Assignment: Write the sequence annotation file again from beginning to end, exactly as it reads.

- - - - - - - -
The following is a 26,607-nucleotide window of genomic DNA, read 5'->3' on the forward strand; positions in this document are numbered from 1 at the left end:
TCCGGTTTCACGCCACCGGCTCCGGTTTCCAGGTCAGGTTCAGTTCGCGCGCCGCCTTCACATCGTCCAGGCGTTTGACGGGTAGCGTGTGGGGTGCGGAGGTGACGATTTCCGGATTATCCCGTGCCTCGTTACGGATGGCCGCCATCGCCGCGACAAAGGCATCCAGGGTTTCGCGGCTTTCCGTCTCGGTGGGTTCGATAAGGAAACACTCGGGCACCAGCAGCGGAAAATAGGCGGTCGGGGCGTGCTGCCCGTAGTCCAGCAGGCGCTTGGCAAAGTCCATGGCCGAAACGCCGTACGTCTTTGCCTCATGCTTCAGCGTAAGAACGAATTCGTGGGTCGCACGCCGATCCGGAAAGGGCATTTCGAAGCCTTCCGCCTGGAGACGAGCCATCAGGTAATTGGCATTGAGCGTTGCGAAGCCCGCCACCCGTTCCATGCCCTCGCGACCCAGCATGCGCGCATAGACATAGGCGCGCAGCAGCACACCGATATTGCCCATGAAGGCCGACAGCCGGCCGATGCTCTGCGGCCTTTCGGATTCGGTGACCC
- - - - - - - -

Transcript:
The following is a 26,607-nucleotide window of genomic DNA, read 5'->3' on the forward strand; positions in this document are numbered from 1 at the left end:
TCCGGTTTCACGCCACCGGCTCCGGTTTCCAGGTCAGGTTCAGTTCGCGCGCCGCCTTCACATCGTCCAGGCGTTTGACGGGTAGCGTGTGGGGTGCGGAGGTGACGATTTCCGGATTATCCCGTGCCTCGTTACGGATGGCCGCCATCGCCGCGACAAAGGCATCCAGGGTTTCGCGGCTTTCCGTCTCGGTGGGTTCGATAAGGAAACACTCGGGCACCAGCAGCGGAAAATAGGCGGTCGGGGCGTGCTGCCCGTAGTCCAGCAGGCGCTTGGCAAAGTCCATGGCCGAAACGCCGTACGTCTTTGCCTCATGCTTCAGCGTAAGAACGAATTCGTGGGTCGCACGCCGATCCGGAAAGGGCATTTCGAAGCCTTCCGCCTGGAGACGAGCCATCAGGTAATTGGCATTGAGCGTTGCGAAGCCCGCCACCCGTTCCATGCCCTCGCGACCCAGCATGCGCGCATAGACATAGGCGCGCAGCAGCACACCGATATTGCCCATGAAGGCCGACAGCCGGCCGATGCTCTGCGGCCTTTCGGATTCGGTGACCC